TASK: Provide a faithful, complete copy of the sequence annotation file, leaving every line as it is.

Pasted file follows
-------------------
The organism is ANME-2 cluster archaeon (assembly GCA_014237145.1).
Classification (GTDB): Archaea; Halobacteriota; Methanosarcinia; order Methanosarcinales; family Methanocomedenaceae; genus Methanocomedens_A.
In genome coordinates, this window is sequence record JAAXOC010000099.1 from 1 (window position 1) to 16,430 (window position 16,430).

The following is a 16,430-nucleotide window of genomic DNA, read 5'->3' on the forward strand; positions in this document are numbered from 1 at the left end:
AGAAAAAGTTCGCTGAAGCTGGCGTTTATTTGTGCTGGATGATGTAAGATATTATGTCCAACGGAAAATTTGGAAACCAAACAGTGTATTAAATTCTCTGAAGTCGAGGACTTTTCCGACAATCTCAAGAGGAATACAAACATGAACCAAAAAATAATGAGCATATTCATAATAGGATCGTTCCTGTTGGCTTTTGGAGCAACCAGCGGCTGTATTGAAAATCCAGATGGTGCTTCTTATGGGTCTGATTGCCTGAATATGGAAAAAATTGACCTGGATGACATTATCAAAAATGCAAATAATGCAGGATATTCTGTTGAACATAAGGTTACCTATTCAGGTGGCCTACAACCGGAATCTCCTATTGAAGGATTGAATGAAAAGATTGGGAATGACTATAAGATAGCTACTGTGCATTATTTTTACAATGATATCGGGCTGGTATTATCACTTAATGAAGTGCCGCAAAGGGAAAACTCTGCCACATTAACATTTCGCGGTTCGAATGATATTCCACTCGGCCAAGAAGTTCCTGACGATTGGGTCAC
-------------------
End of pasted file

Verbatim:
The organism is ANME-2 cluster archaeon (assembly GCA_014237145.1).
Classification (GTDB): Archaea; Halobacteriota; Methanosarcinia; order Methanosarcinales; family Methanocomedenaceae; genus Methanocomedens_A.
In genome coordinates, this window is sequence record JAAXOC010000099.1 from 1 (window position 1) to 16,430 (window position 16,430).

The following is a 16,430-nucleotide window of genomic DNA, read 5'->3' on the forward strand; positions in this document are numbered from 1 at the left end:
AGAAAAAGTTCGCTGAAGCTGGCGTTTATTTGTGCTGGATGATGTAAGATATTATGTCCAACGGAAAATTTGGAAACCAAACAGTGTATTAAATTCTCTGAAGTCGAGGACTTTTCCGACAATCTCAAGAGGAATACAAACATGAACCAAAAAATAATGAGCATATTCATAATAGGATCGTTCCTGTTGGCTTTTGGAGCAACCAGCGGCTGTATTGAAAATCCAGATGGTGCTTCTTATGGGTCTGATTGCCTGAATATGGAAAAAATTGACCTGGATGACATTATCAAAAATGCAAATAATGCAGGATATTCTGTTGAACATAAGGTTACCTATTCAGGTGGCCTACAACCGGAATCTCCTATTGAAGGATTGAATGAAAAGATTGGGAATGACTATAAGATAGCTACTGTGCATTATTTTTACAATGATATCGGGCTGGTATTATCACTTAATGAAGTGCCGCAAAGGGAAAACTCTGCCACATTAACATTTCGCGGTTCGAATGATATTCCACTCGGCCAAGAAGTTCCTGACGATTGGGTCAC